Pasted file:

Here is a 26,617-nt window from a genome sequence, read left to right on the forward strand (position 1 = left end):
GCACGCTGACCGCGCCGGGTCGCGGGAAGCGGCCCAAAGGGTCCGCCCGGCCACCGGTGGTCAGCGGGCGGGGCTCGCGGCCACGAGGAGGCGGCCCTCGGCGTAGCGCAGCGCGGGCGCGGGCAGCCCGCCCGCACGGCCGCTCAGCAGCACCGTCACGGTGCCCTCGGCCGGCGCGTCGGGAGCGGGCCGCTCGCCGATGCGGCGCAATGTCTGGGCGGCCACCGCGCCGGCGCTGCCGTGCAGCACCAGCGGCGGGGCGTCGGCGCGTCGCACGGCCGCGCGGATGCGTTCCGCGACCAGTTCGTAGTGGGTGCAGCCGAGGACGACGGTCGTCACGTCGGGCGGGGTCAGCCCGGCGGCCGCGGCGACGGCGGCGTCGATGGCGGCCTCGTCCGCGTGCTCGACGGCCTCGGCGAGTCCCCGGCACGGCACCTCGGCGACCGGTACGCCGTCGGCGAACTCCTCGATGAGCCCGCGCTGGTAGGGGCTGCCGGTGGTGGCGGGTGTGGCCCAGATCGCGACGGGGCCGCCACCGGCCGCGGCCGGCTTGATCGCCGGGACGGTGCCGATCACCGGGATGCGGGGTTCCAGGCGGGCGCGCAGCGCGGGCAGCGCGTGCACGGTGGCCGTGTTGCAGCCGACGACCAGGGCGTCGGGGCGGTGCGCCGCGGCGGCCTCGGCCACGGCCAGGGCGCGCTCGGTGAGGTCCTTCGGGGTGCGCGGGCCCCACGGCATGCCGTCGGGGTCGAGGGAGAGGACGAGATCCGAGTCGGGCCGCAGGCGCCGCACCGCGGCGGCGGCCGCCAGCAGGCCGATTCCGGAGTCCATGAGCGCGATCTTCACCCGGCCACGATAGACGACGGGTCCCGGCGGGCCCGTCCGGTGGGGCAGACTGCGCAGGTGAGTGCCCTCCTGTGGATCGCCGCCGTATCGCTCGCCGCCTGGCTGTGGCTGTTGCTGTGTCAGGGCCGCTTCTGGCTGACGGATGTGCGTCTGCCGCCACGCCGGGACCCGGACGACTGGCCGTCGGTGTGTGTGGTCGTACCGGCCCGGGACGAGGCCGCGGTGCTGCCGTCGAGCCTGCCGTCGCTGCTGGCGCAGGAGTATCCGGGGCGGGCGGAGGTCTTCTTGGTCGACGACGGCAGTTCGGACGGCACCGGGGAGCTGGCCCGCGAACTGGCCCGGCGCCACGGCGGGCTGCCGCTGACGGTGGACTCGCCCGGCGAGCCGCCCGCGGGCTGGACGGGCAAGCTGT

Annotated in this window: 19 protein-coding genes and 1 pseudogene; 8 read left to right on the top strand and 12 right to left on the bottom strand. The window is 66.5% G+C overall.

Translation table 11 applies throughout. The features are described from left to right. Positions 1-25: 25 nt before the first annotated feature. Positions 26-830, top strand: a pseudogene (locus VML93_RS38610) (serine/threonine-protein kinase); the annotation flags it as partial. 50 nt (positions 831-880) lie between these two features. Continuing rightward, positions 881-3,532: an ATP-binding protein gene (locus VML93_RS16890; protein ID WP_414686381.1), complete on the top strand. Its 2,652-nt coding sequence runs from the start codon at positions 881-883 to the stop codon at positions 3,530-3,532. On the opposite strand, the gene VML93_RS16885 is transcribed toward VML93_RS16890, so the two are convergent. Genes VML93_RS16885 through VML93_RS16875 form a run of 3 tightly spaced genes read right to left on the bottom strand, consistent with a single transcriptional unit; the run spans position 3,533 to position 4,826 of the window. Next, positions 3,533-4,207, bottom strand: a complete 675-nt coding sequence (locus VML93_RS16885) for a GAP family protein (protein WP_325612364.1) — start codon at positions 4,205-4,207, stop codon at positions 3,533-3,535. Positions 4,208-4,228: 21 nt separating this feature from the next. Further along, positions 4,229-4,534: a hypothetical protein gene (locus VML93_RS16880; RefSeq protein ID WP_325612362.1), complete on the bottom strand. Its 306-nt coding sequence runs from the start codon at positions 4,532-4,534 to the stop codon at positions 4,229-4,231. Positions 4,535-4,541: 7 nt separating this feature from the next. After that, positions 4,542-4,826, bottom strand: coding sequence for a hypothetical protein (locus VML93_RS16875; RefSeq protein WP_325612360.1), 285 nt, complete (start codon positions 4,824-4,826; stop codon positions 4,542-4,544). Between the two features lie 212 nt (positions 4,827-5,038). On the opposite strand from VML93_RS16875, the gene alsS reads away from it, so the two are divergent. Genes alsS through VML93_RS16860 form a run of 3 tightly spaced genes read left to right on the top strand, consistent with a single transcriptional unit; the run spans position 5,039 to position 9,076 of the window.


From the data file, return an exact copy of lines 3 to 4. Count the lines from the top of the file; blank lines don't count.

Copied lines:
Annotated in this window: 19 protein-coding genes and 1 pseudogene; 8 read left to right on the top strand and 12 right to left on the bottom strand. The window is 66.5% G+C overall.

Translation table 11 applies throughout. The features are described from left to right. Positions 1-25: 25 nt before the first annotated feature. Positions 26-830, top strand: a pseudogene (locus VML93_RS38610) (serine/threonine-protein kinase); the annotation flags it as partial. 50 nt (positions 831-880) lie between these two features. Continuing rightward, positions 881-3,532: an ATP-binding protein gene (locus VML93_RS16890; protein ID WP_414686381.1), complete on the top strand. Its 2,652-nt coding sequence runs from the start codon at positions 881-883 to the stop codon at positions 3,530-3,532. On the opposite strand, the gene VML93_RS16885 is transcribed toward VML93_RS16890, so the two are convergent. Genes VML93_RS16885 through VML93_RS16875 form a run of 3 tightly spaced genes read right to left on the bottom strand, consistent with a single transcriptional unit; the run spans position 3,533 to position 4,826 of the window. Next, positions 3,533-4,207, bottom strand: a complete 675-nt coding sequence (locus VML93_RS16885) for a GAP family protein (protein WP_325612364.1) — start codon at positions 4,205-4,207, stop codon at positions 3,533-3,535. Positions 4,208-4,228: 21 nt separating this feature from the next. Further along, positions 4,229-4,534: a hypothetical protein gene (locus VML93_RS16880; RefSeq protein ID WP_325612362.1), complete on the bottom strand. Its 306-nt coding sequence runs from the start codon at positions 4,532-4,534 to the stop codon at positions 4,229-4,231. Positions 4,535-4,541: 7 nt separating this feature from the next. After that, positions 4,542-4,826, bottom strand: coding sequence for a hypothetical protein (locus VML93_RS16875; RefSeq protein WP_325612360.1), 285 nt, complete (start codon positions 4,824-4,826; stop codon positions 4,542-4,544). Between the two features lie 212 nt (positions 4,827-5,038). On the opposite strand from VML93_RS16875, the gene alsS reads away from it, so the two are divergent. Genes alsS through VML93_RS16860 form a run of 3 tightly spaced genes read left to right on the top strand, consistent with a single transcriptional unit; the run spans position 5,039 to position 9,076 of the window.